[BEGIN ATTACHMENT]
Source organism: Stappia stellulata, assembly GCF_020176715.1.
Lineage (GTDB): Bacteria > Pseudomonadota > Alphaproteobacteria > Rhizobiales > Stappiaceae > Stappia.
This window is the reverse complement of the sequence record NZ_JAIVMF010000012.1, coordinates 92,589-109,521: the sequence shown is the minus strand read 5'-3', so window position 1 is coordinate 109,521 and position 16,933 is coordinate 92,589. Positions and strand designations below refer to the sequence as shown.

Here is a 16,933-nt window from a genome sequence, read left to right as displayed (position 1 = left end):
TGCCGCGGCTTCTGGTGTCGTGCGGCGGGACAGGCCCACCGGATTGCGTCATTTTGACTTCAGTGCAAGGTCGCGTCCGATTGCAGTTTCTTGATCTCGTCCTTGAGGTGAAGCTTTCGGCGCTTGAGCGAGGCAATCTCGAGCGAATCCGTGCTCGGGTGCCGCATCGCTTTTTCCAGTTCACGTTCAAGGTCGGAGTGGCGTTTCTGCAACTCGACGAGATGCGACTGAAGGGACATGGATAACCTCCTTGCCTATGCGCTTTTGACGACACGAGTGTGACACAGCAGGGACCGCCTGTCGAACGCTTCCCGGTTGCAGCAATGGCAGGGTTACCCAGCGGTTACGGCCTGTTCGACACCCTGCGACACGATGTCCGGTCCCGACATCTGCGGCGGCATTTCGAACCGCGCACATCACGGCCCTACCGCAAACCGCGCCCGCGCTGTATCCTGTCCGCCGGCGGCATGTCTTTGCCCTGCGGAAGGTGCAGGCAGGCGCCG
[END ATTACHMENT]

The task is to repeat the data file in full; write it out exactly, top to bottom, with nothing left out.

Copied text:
Source organism: Stappia stellulata, assembly GCF_020176715.1.
Lineage (GTDB): Bacteria > Pseudomonadota > Alphaproteobacteria > Rhizobiales > Stappiaceae > Stappia.
This window is the reverse complement of the sequence record NZ_JAIVMF010000012.1, coordinates 92,589-109,521: the sequence shown is the minus strand read 5'-3', so window position 1 is coordinate 109,521 and position 16,933 is coordinate 92,589. Positions and strand designations below refer to the sequence as shown.

Here is a 16,933-nt window from a genome sequence, read left to right as displayed (position 1 = left end):
TGCCGCGGCTTCTGGTGTCGTGCGGCGGGACAGGCCCACCGGATTGCGTCATTTTGACTTCAGTGCAAGGTCGCGTCCGATTGCAGTTTCTTGATCTCGTCCTTGAGGTGAAGCTTTCGGCGCTTGAGCGAGGCAATCTCGAGCGAATCCGTGCTCGGGTGCCGCATCGCTTTTTCCAGTTCACGTTCAAGGTCGGAGTGGCGTTTCTGCAACTCGACGAGATGCGACTGAAGGGACATGGATAACCTCCTTGCCTATGCGCTTTTGACGACACGAGTGTGACACAGCAGGGACCGCCTGTCGAACGCTTCCCGGTTGCAGCAATGGCAGGGTTACCCAGCGGTTACGGCCTGTTCGACACCCTGCGACACGATGTCCGGTCCCGACATCTGCGGCGGCATTTCGAACCGCGCACATCACGGCCCTACCGCAAACCGCGCCCGCGCTGTATCCTGTCCGCCGGCGGCATGTCTTTGCCCTGCGGAAGGTGCAGGCAGGCGCCG